The story is this, Alice has reinvented herself many times and now feels kind of trap by these choices because it's left some holes in her life. Tom has a fine life, a great house, wonderful wife but seems trapped in a job he isn't getting enough satisfaction from, which is perhaps a more common situation. Let's compare and contrast these extremes and what happens when they bump into each other. That's an interesting story and these are good actors to dramtize it, but the film wants to walk around it.

In the Q&A we learned that the director worked out her various past lives and some moral issues in them. He hints at them in the beginning and by hint I mean shows someone in a shot before you really understand what you're seeing. And then never follows up on it. So in one of these past identies she was a stepmom and what did that mean to her? Did she know going into it that she would leave this kid? And what would that do to the kid? All interesting questions. All left out of the film. Apparently there was more of the dinner party scene which was cut where the characters debated some aspects of identity, which is the point of the film. Instead he choose to spend time on her current odd profession, a biologist studying a new species of frog. In the last act we see frogs croaking for almost a full minute. Yup.

And then there's a part of the Q&A that made the movie worse for me. I'm going to spoil most of the ending here. Tom and his wife Ramina (Azita Ghanizada) are debating a big life choice (it's in the IMDb blurb). Obviously spending time with Alice has influenced his decision. At the end, he returns to Ramina and starts to talk about his decision (though he's treated her badly all night so he had other things he should have explained first). So he walks in, she's sitting in a chair in the living room, he sits on the coffee table in front of her and says I've been thinking... I was thinking to myself, "don't cut to black". The film didn't, but it did cut to Weisz and then ends. Now it was clear to me as to what Shannon had chosen. When asked in the Q&A the director said he "didn't think it was ambiguous" but it was a taste choice, he'd rather the audience have to work a little to be more engaged with the film.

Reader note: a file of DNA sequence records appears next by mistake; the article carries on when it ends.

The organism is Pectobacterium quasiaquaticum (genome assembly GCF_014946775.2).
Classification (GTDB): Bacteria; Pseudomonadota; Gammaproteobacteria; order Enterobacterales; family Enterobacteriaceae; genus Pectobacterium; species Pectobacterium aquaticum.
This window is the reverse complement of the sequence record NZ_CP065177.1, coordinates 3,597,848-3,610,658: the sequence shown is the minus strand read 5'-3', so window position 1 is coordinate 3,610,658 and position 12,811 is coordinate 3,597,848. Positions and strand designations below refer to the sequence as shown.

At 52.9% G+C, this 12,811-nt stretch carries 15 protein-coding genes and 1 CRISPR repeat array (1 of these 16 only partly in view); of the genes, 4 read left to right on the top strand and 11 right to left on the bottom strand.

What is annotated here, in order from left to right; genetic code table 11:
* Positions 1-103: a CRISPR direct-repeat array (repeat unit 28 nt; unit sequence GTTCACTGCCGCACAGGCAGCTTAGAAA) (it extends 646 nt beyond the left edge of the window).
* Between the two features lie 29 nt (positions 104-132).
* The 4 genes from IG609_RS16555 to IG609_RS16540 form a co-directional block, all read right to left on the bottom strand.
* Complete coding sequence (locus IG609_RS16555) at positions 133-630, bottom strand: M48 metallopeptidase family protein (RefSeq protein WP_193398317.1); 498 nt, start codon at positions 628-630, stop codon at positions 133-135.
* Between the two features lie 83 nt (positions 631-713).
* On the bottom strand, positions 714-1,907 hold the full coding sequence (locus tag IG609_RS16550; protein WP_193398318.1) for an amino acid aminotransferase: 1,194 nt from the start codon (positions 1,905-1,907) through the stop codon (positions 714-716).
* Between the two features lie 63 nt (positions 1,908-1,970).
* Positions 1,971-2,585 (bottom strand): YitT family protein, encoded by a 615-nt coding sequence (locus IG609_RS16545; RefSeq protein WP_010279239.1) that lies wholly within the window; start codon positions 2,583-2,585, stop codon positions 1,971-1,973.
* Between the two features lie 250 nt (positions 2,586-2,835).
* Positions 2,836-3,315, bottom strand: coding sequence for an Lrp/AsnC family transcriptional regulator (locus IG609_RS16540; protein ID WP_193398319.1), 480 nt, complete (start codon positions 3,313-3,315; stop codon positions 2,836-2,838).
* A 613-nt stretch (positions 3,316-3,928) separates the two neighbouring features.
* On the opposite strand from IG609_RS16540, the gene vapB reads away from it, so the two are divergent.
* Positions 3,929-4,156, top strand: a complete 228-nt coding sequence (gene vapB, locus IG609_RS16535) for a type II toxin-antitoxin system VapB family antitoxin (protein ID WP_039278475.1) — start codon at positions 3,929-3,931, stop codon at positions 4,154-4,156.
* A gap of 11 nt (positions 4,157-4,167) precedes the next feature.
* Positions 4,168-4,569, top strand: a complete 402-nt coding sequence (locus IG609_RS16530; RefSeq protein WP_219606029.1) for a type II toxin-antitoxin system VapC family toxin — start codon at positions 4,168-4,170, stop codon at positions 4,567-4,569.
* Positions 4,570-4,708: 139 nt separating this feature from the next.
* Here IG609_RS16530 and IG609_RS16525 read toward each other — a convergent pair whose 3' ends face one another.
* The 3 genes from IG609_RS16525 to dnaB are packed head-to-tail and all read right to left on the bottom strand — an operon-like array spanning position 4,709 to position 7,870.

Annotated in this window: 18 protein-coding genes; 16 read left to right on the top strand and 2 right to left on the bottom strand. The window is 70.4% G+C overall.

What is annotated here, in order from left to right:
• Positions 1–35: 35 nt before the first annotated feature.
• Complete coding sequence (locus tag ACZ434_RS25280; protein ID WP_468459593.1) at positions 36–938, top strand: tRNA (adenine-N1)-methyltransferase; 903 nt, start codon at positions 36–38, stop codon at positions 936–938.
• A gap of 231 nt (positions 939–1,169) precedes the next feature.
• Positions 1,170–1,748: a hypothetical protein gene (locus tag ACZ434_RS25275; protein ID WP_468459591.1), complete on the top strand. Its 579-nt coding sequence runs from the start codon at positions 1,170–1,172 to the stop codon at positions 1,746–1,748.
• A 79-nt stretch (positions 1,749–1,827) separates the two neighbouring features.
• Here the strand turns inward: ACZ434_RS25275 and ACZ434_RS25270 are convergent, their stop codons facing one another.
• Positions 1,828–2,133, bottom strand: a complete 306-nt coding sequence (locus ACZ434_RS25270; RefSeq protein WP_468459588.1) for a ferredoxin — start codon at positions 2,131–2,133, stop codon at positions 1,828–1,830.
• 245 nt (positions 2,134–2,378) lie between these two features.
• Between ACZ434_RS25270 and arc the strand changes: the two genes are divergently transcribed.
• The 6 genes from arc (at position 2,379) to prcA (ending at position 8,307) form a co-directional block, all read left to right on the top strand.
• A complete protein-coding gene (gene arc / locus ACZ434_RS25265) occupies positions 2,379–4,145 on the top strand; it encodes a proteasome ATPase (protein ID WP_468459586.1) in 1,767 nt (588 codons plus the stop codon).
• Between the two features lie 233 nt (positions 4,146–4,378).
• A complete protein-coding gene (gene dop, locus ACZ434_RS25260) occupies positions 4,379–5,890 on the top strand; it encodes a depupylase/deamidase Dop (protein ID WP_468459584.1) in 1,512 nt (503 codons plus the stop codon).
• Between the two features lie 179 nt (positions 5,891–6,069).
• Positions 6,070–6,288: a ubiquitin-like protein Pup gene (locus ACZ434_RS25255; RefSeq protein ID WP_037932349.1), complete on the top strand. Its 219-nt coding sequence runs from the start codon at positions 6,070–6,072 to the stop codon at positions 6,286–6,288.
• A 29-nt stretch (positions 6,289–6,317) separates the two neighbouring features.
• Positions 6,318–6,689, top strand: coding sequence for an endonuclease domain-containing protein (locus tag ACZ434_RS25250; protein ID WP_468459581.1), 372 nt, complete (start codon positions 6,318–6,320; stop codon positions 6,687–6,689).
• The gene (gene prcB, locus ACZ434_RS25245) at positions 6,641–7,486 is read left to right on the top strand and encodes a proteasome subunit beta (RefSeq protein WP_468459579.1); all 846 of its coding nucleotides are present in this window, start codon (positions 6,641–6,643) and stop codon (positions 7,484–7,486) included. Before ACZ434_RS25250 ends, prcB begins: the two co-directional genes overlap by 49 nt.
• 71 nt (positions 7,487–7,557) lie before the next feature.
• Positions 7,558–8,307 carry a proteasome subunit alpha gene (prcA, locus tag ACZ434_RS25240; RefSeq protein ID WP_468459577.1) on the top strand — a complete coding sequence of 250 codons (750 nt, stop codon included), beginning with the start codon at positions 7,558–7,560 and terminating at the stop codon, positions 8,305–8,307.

I'm sorry, you can't have it both ways. If it's not ambiguous then the audience isn't working for it. If it's not stated then there is some ambiguity in the scene. And I think it's just lazy. Sure I can assume what he says, but I can sit at home and assume a story. I came to the movies to see a story, one that the filmmaker worked hard to create. Write the scene and show me Michael Shannon having a difficult conversation with his wife about a big life decision. That would be drama (particularly because she has reason to be angry with him) and it would be interesting and it would probably be better than I could imagine, because Michael fucking Shannon doesn't come to my home and act out the stories I imagine.

Don't leave out the climax of your film, write amazing dialog and dramatize your story. And don't waste time in your film telling a different story than the one you're trying to tell.